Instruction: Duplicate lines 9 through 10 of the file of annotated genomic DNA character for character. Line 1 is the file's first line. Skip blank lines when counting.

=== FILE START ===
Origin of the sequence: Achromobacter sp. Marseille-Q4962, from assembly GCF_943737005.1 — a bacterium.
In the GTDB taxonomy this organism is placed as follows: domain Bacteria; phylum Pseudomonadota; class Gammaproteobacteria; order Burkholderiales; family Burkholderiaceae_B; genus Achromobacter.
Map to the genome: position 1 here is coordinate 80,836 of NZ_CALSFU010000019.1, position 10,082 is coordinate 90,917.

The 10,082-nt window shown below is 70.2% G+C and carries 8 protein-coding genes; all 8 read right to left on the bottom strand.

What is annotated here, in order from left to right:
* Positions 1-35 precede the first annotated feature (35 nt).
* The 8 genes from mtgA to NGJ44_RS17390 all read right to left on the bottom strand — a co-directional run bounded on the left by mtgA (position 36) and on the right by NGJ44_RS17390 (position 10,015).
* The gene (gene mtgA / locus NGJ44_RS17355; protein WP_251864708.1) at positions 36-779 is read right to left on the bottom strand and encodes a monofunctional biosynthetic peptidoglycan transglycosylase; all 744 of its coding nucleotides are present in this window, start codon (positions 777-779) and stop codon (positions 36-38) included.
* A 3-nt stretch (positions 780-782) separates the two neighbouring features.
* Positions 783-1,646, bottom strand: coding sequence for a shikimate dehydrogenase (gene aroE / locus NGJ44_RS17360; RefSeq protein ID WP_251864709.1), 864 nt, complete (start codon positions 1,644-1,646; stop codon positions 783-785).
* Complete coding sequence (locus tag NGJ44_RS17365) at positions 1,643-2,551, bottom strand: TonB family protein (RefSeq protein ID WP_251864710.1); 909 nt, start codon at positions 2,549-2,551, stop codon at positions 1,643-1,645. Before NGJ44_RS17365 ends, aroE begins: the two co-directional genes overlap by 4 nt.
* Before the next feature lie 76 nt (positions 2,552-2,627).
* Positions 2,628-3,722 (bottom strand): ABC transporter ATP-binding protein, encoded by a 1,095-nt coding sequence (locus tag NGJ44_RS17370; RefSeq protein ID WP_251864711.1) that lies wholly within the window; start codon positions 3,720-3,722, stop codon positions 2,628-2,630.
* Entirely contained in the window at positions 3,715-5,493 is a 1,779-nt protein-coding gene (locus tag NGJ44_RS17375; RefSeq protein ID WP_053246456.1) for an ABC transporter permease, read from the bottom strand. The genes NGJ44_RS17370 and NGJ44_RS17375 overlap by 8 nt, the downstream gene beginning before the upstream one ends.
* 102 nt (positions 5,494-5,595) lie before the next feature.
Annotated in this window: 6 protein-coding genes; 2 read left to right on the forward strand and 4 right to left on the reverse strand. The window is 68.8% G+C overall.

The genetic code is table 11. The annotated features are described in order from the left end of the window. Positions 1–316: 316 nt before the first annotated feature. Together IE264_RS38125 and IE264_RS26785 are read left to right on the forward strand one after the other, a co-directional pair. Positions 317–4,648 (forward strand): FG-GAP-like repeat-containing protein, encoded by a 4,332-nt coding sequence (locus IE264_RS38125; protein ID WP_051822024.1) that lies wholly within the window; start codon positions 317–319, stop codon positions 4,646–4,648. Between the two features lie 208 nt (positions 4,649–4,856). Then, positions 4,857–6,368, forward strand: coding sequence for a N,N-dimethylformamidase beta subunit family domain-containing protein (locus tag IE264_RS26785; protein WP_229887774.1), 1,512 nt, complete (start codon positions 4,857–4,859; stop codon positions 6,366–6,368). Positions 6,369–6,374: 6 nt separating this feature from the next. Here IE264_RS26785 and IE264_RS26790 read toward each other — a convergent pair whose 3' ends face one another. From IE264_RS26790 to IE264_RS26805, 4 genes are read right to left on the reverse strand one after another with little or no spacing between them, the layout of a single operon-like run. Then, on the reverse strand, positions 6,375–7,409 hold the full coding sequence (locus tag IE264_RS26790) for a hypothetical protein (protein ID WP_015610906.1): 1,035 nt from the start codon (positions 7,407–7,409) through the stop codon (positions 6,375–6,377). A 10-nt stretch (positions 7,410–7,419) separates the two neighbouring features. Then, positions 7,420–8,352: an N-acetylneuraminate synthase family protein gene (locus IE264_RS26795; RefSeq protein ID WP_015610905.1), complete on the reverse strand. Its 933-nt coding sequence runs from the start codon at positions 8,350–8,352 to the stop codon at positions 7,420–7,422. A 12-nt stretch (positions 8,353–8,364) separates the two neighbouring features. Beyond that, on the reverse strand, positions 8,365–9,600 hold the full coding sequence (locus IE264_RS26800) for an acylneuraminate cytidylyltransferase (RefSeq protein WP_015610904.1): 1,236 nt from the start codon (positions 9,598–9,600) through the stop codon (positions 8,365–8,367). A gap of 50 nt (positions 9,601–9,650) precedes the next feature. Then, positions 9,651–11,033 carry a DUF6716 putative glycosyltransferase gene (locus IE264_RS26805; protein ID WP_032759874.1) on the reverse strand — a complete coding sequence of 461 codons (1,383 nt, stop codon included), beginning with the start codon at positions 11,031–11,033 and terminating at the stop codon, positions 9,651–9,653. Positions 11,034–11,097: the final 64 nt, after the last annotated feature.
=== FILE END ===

* A 3-nt stretch (positions 780-782) separates the two neighbouring features.
* Positions 783-1,646, bottom strand: coding sequence for a shikimate dehydrogenase (gene aroE / locus NGJ44_RS17360; RefSeq protein ID WP_251864709.1), 864 nt, complete (start codon positions 1,644-1,646; stop codon positions 783-785).